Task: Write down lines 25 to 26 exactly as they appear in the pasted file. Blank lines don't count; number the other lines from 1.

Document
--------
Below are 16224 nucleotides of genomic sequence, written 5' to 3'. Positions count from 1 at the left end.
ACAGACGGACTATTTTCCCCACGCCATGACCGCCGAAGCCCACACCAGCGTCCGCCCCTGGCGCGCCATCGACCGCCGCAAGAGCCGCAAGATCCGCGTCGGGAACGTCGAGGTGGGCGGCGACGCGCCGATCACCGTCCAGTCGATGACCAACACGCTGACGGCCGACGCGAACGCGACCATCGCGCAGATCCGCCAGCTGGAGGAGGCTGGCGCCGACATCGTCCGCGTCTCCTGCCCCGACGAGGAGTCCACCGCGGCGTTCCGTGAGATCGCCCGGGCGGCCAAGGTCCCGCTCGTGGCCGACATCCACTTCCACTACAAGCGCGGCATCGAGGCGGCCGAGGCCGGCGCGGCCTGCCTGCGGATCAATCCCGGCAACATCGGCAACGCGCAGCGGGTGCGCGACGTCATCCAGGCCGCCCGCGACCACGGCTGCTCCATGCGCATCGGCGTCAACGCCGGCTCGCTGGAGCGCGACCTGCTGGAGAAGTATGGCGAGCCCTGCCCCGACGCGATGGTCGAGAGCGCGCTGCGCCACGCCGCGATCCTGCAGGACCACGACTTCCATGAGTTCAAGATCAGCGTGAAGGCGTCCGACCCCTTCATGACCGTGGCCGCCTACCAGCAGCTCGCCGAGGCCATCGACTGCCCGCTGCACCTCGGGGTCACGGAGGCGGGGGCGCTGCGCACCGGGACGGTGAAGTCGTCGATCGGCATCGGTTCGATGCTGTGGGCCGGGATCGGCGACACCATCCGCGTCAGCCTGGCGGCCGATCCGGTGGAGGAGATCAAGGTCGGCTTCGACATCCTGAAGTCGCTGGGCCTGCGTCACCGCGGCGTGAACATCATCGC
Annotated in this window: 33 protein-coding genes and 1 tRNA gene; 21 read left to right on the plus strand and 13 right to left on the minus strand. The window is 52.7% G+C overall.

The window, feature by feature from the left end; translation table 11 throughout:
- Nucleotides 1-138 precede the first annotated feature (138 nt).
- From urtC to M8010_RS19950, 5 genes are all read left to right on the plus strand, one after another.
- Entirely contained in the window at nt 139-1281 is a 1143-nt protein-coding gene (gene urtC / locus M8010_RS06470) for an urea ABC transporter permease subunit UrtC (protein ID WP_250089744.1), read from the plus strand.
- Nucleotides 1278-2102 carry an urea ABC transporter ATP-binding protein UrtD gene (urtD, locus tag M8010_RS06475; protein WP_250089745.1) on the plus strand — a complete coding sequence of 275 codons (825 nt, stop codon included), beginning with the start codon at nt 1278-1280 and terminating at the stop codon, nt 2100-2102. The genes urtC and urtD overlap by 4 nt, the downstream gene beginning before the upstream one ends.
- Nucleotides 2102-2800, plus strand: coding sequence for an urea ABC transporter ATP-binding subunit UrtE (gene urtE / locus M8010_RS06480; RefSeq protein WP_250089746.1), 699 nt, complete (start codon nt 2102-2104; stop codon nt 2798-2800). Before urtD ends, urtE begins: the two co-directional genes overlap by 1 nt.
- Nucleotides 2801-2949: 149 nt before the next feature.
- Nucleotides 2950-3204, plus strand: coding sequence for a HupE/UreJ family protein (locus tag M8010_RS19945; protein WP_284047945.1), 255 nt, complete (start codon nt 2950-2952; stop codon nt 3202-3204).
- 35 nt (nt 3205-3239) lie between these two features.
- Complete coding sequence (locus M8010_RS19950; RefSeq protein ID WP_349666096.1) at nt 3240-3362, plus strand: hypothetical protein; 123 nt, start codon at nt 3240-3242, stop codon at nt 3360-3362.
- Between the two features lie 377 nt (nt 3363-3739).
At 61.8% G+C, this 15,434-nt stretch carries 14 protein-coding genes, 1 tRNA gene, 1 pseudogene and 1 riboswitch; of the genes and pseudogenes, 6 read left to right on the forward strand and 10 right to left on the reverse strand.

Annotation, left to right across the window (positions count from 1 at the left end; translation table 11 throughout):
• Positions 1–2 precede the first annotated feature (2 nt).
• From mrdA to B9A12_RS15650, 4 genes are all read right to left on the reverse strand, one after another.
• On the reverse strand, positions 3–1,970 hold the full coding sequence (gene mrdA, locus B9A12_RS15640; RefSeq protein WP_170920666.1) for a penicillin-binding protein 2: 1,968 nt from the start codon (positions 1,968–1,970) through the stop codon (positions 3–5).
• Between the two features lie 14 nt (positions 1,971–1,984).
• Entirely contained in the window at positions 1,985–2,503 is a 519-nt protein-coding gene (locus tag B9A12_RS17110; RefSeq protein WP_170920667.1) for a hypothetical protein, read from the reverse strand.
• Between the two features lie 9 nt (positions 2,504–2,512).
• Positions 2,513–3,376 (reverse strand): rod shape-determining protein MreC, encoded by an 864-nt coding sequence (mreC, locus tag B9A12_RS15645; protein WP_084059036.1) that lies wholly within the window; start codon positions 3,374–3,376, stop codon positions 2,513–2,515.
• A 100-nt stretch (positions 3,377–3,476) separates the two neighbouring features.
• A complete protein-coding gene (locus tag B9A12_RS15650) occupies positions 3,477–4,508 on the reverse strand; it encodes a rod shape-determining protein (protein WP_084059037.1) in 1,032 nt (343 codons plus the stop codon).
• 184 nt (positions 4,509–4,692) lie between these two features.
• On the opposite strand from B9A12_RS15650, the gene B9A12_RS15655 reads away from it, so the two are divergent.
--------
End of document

• A complete protein-coding gene (locus tag B9A12_RS15650) occupies positions 3,477–4,508 on the reverse strand; it encodes a rod shape-determining protein (protein WP_084059037.1) in 1,032 nt (343 codons plus the stop codon).
• 184 nt (positions 4,509–4,692) lie between these two features.